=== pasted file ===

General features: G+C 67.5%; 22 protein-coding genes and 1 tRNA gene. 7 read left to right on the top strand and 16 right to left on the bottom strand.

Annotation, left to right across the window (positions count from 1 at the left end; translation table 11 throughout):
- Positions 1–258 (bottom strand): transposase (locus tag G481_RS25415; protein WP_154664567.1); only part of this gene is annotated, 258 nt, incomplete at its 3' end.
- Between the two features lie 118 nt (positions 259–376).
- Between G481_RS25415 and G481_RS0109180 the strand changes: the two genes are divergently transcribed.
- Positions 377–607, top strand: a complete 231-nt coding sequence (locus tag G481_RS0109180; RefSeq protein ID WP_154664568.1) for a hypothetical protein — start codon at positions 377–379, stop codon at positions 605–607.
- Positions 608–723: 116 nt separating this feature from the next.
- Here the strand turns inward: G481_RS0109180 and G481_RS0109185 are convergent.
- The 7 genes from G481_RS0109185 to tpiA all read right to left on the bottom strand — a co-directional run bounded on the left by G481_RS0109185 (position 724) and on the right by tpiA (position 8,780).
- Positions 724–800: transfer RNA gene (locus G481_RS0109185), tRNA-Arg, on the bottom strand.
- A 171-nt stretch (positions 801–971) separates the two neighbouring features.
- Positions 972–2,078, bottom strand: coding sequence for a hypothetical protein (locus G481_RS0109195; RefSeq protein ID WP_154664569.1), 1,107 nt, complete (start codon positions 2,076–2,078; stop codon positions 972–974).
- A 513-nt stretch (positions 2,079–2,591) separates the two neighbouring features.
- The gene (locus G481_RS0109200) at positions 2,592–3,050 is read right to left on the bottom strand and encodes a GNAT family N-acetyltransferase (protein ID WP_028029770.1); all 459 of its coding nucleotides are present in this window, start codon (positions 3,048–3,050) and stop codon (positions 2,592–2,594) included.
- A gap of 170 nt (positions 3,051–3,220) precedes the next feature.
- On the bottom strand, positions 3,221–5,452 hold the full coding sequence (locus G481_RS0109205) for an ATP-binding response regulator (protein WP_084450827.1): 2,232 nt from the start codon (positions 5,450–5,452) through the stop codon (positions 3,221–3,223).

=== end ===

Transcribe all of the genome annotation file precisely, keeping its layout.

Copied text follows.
General features: G+C 67.5%; 22 protein-coding genes and 1 tRNA gene. 7 read left to right on the top strand and 16 right to left on the bottom strand.

Annotation, left to right across the window (positions count from 1 at the left end; translation table 11 throughout):
- Positions 1–258 (bottom strand): transposase (locus tag G481_RS25415; protein WP_154664567.1); only part of this gene is annotated, 258 nt, incomplete at its 3' end.
- Between the two features lie 118 nt (positions 259–376).
- Between G481_RS25415 and G481_RS0109180 the strand changes: the two genes are divergently transcribed.
- Positions 377–607, top strand: a complete 231-nt coding sequence (locus tag G481_RS0109180; RefSeq protein ID WP_154664568.1) for a hypothetical protein — start codon at positions 377–379, stop codon at positions 605–607.
- Positions 608–723: 116 nt separating this feature from the next.
- Here the strand turns inward: G481_RS0109180 and G481_RS0109185 are convergent.
- The 7 genes from G481_RS0109185 to tpiA all read right to left on the bottom strand — a co-directional run bounded on the left by G481_RS0109185 (position 724) and on the right by tpiA (position 8,780).
- Positions 724–800: transfer RNA gene (locus G481_RS0109185), tRNA-Arg, on the bottom strand.
- A 171-nt stretch (positions 801–971) separates the two neighbouring features.
- Positions 972–2,078, bottom strand: coding sequence for a hypothetical protein (locus G481_RS0109195; RefSeq protein ID WP_154664569.1), 1,107 nt, complete (start codon positions 2,076–2,078; stop codon positions 972–974).
- A 513-nt stretch (positions 2,079–2,591) separates the two neighbouring features.
- The gene (locus G481_RS0109200) at positions 2,592–3,050 is read right to left on the bottom strand and encodes a GNAT family N-acetyltransferase (protein ID WP_028029770.1); all 459 of its coding nucleotides are present in this window, start codon (positions 3,048–3,050) and stop codon (positions 2,592–2,594) included.
- A gap of 170 nt (positions 3,051–3,220) precedes the next feature.
- On the bottom strand, positions 3,221–5,452 hold the full coding sequence (locus G481_RS0109205) for an ATP-binding response regulator (protein WP_084450827.1): 2,232 nt from the start codon (positions 5,450–5,452) through the stop codon (positions 3,221–3,223).